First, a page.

Thursday 26 March 2015

Independent Jersey Care Inquiry (9)--- "The Magnificent Seven"???????

The debate relating to the additional funding for the Committee of Inquiry was concluded yesterday with a resounding victory for Chief Minister Gorst.  However his victory was sullied by the immature actions of five of his Ministers and two Assistant Ministers who let their personal feelings take precedence over those of the victims and the Island’s reputation.

Deputy Tadier’s three amendments were as anticipated kicked into touch, however his concerns over the capping of funding and time schedule should not be ignored by the Chief Minister or the Committee of Inquiry. Due diligence must be given to the money paid to Lawyers and all expenditure in that area must be heavily scrutinised. As mentioned in my previous blog the need for legal assistance should not be taken as a licence to bill. All legal expenses must be justified and not just met because of who is making the claim.

As with every debate there were some good, bad and hypercritical speeches and Senator Bailhache’s should not have been made. Senator Gorst’s opening speech was measured and he made some good points however I was hoping to hear that he was going to ask his Ministers to account for the £1.8m already spent on legal fees. Perhaps suitable words of advice had been given to his big spenders prior to the debate in exchange for their votes.

Senator Bailhache as the Island’s former Solicitor and Attorney Generals, Bailiff and Deputy Bailiff should have had the nous to know that because of his past positions he is heavily conflicted so should have declared an interest and left the Chamber. He made it clear from the outset of his speech that he was going to abstain yet took the opportunity to attack those who questioned his past positions and openly proclaimed that he had nothing to fear from any scrutiny. To abstain fooled no one and was a clear vote of contre.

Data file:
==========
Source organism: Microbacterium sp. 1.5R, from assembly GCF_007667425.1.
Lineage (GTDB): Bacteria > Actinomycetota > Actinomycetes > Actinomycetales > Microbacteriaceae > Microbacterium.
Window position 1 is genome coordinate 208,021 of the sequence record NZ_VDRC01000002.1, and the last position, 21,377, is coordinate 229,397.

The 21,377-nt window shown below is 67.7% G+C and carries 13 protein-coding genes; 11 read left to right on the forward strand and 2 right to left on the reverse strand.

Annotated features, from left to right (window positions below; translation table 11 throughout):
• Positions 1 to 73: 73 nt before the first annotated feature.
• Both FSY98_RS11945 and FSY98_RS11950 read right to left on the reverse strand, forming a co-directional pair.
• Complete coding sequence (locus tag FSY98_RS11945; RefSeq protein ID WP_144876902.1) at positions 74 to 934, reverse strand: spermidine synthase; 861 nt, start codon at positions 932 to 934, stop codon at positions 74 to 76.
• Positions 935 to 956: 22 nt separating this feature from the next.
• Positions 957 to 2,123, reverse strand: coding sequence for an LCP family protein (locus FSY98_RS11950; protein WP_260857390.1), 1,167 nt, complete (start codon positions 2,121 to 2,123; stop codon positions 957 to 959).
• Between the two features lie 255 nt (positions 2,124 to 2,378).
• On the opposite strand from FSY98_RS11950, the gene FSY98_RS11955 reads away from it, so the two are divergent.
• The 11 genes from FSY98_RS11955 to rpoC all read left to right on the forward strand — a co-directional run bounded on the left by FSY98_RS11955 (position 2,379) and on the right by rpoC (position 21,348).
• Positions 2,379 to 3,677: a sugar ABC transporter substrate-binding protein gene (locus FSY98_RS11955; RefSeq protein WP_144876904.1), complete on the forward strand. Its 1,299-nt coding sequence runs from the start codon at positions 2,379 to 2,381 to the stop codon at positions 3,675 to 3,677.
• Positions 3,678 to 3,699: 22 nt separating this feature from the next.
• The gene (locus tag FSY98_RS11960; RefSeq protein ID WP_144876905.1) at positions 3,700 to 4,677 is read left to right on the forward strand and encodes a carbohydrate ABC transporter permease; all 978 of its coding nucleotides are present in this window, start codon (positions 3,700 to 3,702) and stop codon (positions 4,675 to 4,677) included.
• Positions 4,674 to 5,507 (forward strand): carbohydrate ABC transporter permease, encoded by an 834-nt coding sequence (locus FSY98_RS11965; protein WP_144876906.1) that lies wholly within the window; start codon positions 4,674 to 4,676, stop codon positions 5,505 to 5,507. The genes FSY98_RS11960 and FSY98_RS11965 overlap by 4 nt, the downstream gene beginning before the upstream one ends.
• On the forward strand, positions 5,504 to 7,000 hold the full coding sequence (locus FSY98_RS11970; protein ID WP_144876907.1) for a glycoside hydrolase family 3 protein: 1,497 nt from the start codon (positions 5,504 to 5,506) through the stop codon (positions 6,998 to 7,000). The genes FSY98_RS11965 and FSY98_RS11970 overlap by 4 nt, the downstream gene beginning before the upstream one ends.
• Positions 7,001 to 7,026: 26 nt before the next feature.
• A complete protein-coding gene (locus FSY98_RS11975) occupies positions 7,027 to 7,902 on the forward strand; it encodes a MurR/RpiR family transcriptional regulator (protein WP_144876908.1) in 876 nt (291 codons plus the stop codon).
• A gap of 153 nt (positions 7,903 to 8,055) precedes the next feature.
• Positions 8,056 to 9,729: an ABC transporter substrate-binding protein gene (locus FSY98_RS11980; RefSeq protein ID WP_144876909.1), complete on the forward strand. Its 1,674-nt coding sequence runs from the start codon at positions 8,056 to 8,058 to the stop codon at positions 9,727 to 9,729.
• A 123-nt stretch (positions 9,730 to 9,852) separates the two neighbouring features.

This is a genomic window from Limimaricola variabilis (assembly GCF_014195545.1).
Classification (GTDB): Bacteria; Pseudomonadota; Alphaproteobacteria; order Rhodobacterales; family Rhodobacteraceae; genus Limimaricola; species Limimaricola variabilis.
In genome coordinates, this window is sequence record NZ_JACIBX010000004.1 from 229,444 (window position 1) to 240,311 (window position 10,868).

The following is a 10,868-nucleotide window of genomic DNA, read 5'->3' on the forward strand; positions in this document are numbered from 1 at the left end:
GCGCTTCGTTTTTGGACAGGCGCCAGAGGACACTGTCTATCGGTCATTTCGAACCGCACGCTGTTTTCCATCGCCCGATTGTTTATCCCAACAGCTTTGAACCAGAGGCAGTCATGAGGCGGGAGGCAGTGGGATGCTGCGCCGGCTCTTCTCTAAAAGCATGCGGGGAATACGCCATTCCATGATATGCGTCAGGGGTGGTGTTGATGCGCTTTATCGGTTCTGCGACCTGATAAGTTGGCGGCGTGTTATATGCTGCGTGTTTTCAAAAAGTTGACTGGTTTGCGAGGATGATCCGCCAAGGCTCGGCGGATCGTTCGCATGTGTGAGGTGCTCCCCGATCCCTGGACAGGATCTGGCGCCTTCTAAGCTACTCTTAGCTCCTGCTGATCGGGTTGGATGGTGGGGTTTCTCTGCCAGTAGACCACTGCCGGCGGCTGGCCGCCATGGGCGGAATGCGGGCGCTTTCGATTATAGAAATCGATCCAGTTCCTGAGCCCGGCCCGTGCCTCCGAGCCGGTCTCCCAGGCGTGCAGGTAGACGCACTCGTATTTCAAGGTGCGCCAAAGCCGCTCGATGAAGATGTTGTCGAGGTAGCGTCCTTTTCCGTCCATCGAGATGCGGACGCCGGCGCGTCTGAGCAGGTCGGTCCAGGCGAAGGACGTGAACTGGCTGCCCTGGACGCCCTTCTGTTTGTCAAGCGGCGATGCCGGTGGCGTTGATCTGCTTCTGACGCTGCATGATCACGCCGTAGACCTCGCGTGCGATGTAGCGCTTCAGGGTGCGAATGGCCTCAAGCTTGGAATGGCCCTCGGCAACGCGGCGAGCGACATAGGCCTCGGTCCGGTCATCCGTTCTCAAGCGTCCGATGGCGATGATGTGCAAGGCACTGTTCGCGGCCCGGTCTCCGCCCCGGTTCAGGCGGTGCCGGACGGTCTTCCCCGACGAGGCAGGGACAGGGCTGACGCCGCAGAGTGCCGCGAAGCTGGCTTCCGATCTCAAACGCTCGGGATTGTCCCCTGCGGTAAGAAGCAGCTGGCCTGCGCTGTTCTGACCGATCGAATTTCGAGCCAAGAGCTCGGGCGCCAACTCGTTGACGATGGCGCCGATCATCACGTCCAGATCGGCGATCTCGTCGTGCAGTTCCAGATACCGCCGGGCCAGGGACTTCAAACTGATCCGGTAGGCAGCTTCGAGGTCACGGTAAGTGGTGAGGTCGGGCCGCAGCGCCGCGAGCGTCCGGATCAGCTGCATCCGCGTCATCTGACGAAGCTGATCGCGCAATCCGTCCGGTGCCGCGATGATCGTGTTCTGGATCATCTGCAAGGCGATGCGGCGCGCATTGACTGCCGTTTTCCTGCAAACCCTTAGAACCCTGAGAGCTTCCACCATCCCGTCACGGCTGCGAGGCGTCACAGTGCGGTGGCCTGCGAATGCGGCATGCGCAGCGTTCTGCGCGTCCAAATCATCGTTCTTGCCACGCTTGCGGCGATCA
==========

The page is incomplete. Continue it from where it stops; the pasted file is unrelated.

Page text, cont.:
It should be noted that the next issue the COI will be reviewing will be paragraph 13 of ifs Terms of Reference which is "Establish the process by which files were submitted by the States of Jersey Police to the prosecuting authorities for consideration, and establish –  Whether those responsible for deciding on which cases to prosecute took a professional approach;  Whether the process was free from political or other interference at any level. If, for these purposes, or as a result of evidence given under paragraph 7, in the opinion of the Chairman of the Committee, it would be of assistance that one or more of the prosecution files underpinning any prosecution decision may be examined in a manner to be determined by the Committee."

Jersey does not have an Independent Crown Prosecution Service and the decision to prosecute rests with the Attorney General who apart from being the Advisor to the States is also the Titular Head of the Island's Honorary Police Force whose Centeniers have the sole right to Charge. For a lengthy period for the past 25 years Senator Bailhache and his brother William have held the position of Attorney General so presumably will be key witnesses when the COI addresses paragraph 13.

William Bailhache who is now the Bailiff rightly stood down from chairing the debate because he recognised his conflict. Sadly his older brother did not.

For Senator Bailhache to abstain was a vote against his Chief Minister, the victims and the Island of which he is its External Minister. One is entitled to ask whether Senator Bailhache’s behaviour in the Chamber renders him fit to represent the Island. The Senator also appears to have forgotten the support he received from Senator Gorst after denying he had read confidential documents on an aircraft.